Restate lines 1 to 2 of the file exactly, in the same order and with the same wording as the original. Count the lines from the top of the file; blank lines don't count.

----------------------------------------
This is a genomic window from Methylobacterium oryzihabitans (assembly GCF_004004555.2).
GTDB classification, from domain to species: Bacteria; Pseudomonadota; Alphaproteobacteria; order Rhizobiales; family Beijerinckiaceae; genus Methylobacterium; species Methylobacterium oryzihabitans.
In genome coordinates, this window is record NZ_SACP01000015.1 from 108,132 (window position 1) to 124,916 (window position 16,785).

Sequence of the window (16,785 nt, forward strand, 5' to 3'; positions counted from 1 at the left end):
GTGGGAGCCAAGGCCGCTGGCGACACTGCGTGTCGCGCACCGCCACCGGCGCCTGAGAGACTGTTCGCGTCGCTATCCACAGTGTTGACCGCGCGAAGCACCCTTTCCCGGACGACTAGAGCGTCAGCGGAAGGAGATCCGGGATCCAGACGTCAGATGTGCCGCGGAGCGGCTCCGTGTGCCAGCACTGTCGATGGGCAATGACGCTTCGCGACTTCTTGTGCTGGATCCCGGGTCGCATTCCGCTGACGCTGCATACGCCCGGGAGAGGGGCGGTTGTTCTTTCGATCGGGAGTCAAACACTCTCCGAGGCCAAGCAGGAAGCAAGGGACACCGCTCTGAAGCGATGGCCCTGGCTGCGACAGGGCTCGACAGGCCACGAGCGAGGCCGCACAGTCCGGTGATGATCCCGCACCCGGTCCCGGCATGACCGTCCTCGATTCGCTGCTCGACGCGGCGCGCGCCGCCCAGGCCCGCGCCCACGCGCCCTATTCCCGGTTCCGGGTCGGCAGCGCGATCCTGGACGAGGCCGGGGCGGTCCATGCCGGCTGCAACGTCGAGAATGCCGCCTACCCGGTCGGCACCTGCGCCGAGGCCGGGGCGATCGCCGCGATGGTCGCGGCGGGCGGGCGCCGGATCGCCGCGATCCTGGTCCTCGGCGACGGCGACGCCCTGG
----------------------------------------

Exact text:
This is a genomic window from Methylobacterium oryzihabitans (assembly GCF_004004555.2).
GTDB classification, from domain to species: Bacteria; Pseudomonadota; Alphaproteobacteria; order Rhizobiales; family Beijerinckiaceae; genus Methylobacterium; species Methylobacterium oryzihabitans.